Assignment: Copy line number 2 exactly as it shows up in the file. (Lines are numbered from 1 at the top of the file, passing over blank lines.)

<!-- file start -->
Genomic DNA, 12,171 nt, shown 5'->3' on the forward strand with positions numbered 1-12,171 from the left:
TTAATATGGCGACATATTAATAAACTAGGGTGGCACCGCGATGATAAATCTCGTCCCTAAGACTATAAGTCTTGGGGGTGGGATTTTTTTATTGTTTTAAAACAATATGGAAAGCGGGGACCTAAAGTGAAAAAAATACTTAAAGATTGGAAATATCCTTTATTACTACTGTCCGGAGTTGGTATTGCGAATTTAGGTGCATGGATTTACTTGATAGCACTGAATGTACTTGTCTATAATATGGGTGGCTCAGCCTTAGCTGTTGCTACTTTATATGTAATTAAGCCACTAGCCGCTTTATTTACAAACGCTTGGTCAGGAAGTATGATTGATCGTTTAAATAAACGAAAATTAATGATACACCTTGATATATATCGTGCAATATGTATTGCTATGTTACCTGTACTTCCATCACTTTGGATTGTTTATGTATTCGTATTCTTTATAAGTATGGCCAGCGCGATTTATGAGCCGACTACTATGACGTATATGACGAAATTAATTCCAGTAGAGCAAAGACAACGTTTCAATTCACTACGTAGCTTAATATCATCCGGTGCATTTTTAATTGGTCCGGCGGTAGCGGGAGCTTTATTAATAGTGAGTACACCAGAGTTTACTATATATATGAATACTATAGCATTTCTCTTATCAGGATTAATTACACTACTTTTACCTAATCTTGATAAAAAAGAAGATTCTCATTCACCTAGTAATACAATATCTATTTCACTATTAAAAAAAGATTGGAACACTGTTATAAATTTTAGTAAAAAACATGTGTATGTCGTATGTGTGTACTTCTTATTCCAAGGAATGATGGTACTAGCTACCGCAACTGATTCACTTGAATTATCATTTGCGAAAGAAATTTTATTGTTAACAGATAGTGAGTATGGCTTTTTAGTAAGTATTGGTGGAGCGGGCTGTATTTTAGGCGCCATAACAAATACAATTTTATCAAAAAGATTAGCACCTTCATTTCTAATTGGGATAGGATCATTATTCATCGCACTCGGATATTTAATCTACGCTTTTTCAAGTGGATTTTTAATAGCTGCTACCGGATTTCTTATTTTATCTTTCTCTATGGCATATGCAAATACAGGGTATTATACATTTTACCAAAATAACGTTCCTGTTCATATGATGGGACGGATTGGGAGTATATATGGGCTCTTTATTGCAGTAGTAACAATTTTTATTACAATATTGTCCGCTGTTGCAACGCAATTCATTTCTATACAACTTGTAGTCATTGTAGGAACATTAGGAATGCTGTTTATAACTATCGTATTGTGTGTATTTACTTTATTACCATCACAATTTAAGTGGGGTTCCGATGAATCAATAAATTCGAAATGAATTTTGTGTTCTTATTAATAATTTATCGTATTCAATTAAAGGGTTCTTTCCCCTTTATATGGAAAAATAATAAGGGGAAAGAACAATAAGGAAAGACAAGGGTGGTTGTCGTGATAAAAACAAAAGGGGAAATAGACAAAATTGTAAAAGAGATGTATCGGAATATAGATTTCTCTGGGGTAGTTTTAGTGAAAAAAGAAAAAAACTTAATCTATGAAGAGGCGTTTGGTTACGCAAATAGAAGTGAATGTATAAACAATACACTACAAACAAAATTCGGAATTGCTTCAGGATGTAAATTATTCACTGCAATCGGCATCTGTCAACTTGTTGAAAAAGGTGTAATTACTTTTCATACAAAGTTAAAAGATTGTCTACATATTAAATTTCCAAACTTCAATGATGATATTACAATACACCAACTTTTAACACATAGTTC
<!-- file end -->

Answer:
TTAATATGGCGACATATTAATAAACTAGGGTGGCACCGCGATGATAAATCTCGTCCCTAAGACTATAAGTCTTGGGGGTGGGATTTTTTTATTGTTTTAAAACAATATGGAAAGCGGGGACCTAAAGTGAAAAAAATACTTAAAGATTGGAAATATCCTTTATTACTACTGTCCGGAGTTGGTATTGCGAATTTAGGTGCATGGATTTACTTGATAGCACTGAATGTACTTGTCTATAATATGGGTGGCTCAGCCTTAGCTGTTGCTACTTTATATGTAATTAAGCCACTAGCCGCTTTATTTACAAACGCTTGGTCAGGAAGTATGATTGATCGTTTAAATAAACGAAAATTAATGATACACCTTGATATATATCGTGCAATATGTATTGCTATGTTACCTGTACTTCCATCACTTTGGATTGTTTATGTATTCGTATTCTTTATAAGTATGGCCAGCGCGATTTATGAGCCGACTACTATGACGTATATGACGAAATTAATTCCAGTAGAGCAAAGACAACGTTTCAATTCACTACGTAGCTTAATATCATCCGGTGCATTTTTAATTGGTCCGGCGGTAGCGGGAGCTTTATTAATAGTGAGTACACCAGAGTTTACTATATATATGAATACTATAGCATTTCTCTTATCAGGATTAATTACACTACTTTTACCTAATCTTGATAAAAAAGAAGATTCTCATTCACCTAGTAATACAATATCTATTTCACTATTAAAAAAAGATTGGAACACTGTTATAAATTTTAGTAAAAAACATGTGTATGTCGTATGTGTGTACTTCTTATTCCAAGGAATGATGGTACTAGCTACCGCAACTGATTCACTTGAATTATCATTTGCGAAAGAAATTTTATTGTTAACAGATAGTGAGTATGGCTTTTTAGTAAGTATTGGTGGAGCGGGCTGTATTTTAGGCGCCATAACAAATACAATTTTATCAAAAAGATTAGCACCTTCATTTCTAATTGGGATAGGATCATTATTCATCGCACTCGGATATTTAATCTACGCTTTTTCAAGTGGATTTTTAATAGCTGCTACCGGATTTCTTATTTTATCTTTCTCTATGGCATATGCAAATACAGGGTATTATACATTTTACCAAAATAACGTTCCTGTTCATATGATGGGACGGATTGGGAGTATATATGGGCTCTTTATTGCAGTAGTAACAATTTTTATTACAATATTGTCCGCTGTTGCAACGCAATTCATTTCTATACAACTTGTAGTCATTGTAGGAACATTAGGAATGCTGTTTATAACTATCGTATTGTGTGTATTTACTTTATTACCATCACAATTTAAGTGGGGTTCCGATGAATCAATAAATTCGAAATGAATTTTGTGTTCTTATTAATAATTTATCGTATTCAATTAAAGGGTTCTTTCCCCTTTATATGGAAAAATAATAAGGGGAAAGAACAATAAGGAAAGACAAGGGTGGTTGTCGTGATAAAAACAAAAGGGGAAATAGACAAAATTGTAAAAGAGATGTATCGGAATATAGATTTCTCTGGGGTAGTTTTAGTGAAAAAAGAAAAAAACTTAATCTATGAAGAGGCGTTTGGTTACGCAAATAGAAGTGAATGTATAAACAATACACTACAAACAAAATTCGGAATTGCTTCAGGATGTAAATTATTCACTGCAATCGGCATCTGTCAACTTGTTGAAAAAGGTGTAATTACTTTTCATACAAAGTTAAAAGATTGTCTACATATTAAATTTCCAAACTTCAATGATGATATTACAATACACCAACTTTTAACACATAGTTC